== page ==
At the bottom of the stairs, I carefully peeked around the corner, confident that Mike was right behind me and would cover my back. The hallway was nearly as dark as the stairs, but I could see the faint glow of light coming from under several closed doors. I tried to ignore the smell that assaulted my nose, but it was difficult to block the stench of stale humid air, unclean bodies, and rotten food. Another all too familiar smell was laced in there as well: the coppery tang of old blood.
Slowly making my way down the darkened hallway, I paused to check the doors. They all appeared to be locked, and I didn’t want to risk the noise of forcing them open.
Suddenly shots began to sound out overhead. Stupid goddamned Vice cops! I cursed internally. The door I was just passing clicked as the lock was thrown and the door swung into the room. I instinctively moved backwards, in the direction I had come and in the direction of the safety of my partner. A shot echoed in the concrete hallway and I was aware of the sounds of it ricocheting on the concrete as Mike grabbed my shoulder to pull me backwards further.
“Fuck!” I yelled, as I felt a burning pain in my right bicep. I touched it with my fingertips and felt the wetness of blood. My right hand was still wrapped around the Glock, but I slid it to my other hand and flexed my right hand. The pain in my bicep was sharp and burning, but I could still move my hand just fine. It was too dark to assess the damage any further.
“Damn it,” Mike swore from behind me, “you’ve been shot. You’re bleeding.”
“Just my arm. I’m fine,” I assured him. “Damned Vice cops had to start playing cowboys and now we’re stuck in the OK Corral.” We both heard the sounds of a thud and a woman’s pained scream, followed by glass shattering in the room the shot had just come from. I told Mike over my shoulder, “Give me your flashlight. I dropped mine.” He started to argue that he should go first, but I cut him off, demanding the flashlight again. We both knew I was quicker. Plus, it was always in the back of my mind that he, at least, had a family. A wife and kids waiting for him to come home. I didn’t.
He handed me his light with a huff and I struggled to keep a firm grip on my gun with only one blood-slick hand to grasp it. I shone the light into the room to see a woman huddled on the ground, crying as she rocked back and forth. A lamp on a table in the corner lit up the area near a mattress on the floor and gave the room the same faint glow I’d seen under the doors of the other rooms. I quickly looked around the rest of the room and found a busted out narrow window near the ceiling. A man’s legs were just kicking and wiggling through as I dashed across the room to grab at them. I could only hold on with my left hand to pull downwards on his leg, but Mike was right behind me to throw his weight into bringing the asshole back down. I knocked the gun out of his hand and let Mike have the pleasure of pulling his hands behind his back and cuffing him. He was Latino, just like the rest of the thugs in his gang, but I was surprised by the youth of the little punk. I doubted if his face had even seen a razor yet.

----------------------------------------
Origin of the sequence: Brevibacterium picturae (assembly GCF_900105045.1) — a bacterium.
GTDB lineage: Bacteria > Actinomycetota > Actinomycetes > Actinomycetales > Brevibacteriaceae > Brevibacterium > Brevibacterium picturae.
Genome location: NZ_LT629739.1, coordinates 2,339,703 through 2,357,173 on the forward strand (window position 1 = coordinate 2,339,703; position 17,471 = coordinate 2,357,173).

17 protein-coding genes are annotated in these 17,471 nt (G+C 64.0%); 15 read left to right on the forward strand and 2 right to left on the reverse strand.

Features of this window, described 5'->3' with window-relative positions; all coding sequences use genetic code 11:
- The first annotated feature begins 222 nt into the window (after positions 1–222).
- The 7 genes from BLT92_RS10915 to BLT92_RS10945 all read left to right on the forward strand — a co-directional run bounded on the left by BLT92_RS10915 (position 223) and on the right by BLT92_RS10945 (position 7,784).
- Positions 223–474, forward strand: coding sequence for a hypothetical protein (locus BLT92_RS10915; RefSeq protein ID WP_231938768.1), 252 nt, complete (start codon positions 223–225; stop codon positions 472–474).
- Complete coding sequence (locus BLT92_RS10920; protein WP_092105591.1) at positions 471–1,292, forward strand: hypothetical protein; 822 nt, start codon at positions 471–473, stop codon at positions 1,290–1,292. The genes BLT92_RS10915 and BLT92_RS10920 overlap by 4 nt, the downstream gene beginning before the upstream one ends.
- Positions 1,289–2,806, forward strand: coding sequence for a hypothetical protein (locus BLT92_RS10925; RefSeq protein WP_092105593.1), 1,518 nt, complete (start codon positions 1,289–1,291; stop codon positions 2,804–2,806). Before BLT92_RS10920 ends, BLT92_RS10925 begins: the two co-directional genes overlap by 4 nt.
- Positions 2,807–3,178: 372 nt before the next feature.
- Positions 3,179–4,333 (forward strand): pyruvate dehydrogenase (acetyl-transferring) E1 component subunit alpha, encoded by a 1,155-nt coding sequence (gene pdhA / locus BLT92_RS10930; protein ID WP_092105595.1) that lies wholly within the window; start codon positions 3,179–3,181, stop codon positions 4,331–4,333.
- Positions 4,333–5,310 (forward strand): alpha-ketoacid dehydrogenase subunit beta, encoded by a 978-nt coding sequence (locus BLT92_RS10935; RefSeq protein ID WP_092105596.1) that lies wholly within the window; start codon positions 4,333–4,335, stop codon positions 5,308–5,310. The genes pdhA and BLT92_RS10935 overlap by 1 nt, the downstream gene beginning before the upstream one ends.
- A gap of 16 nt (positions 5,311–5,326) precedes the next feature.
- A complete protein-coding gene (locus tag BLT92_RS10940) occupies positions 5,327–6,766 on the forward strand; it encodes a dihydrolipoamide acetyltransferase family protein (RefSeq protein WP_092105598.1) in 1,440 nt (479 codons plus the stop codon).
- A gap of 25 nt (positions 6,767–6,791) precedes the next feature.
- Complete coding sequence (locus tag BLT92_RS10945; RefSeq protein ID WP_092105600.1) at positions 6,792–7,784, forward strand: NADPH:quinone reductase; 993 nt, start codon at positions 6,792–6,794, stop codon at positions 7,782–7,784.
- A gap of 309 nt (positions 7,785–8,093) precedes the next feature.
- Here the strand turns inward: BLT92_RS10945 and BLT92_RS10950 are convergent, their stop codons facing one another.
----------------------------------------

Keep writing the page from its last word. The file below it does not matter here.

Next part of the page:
Although if you judged his age based on the foul Spanish and sprinkling of English he was spitting at us, he’d pass for a lot older.
As Mike read him his Miranda rights, I stepped over to the dark-haired girl still wailing in the corner. I could see that her arms were covered in gray and green old bruises and spattered with fresh blood. Either she fought being forced into prostitution, or these guys just liked to be rough. Maybe both.
“Hey, you’re going to be alright, sweetheart. We’ll get you some help,” I told her in a quiet, soothing voice.
I had just reached out to touch her arm when that warning internal voice of mine went off. What the hell are you doing walking right up to a cornered, injured animal? You of all people should know better! I had just dropped my hand away when the girl looked up with wild eyes. I registered several things in a matter of split seconds. She couldn’t have been more than twelve or thirteen years old. And the hand that swung up towards me as she scrambled away wasn’t empty. I didn’t know where the gun had come from, but I had no time to react before it went off less than a foot from my chest. Maybe death curses are real, my mind wondered.
The force knocked me backwards, leaving my eyes fluttering as one last thought ran through my head. I can’t believe my story ends with me being killed by a child in a brothel.
A/N: More to come. Let me know what you think so far.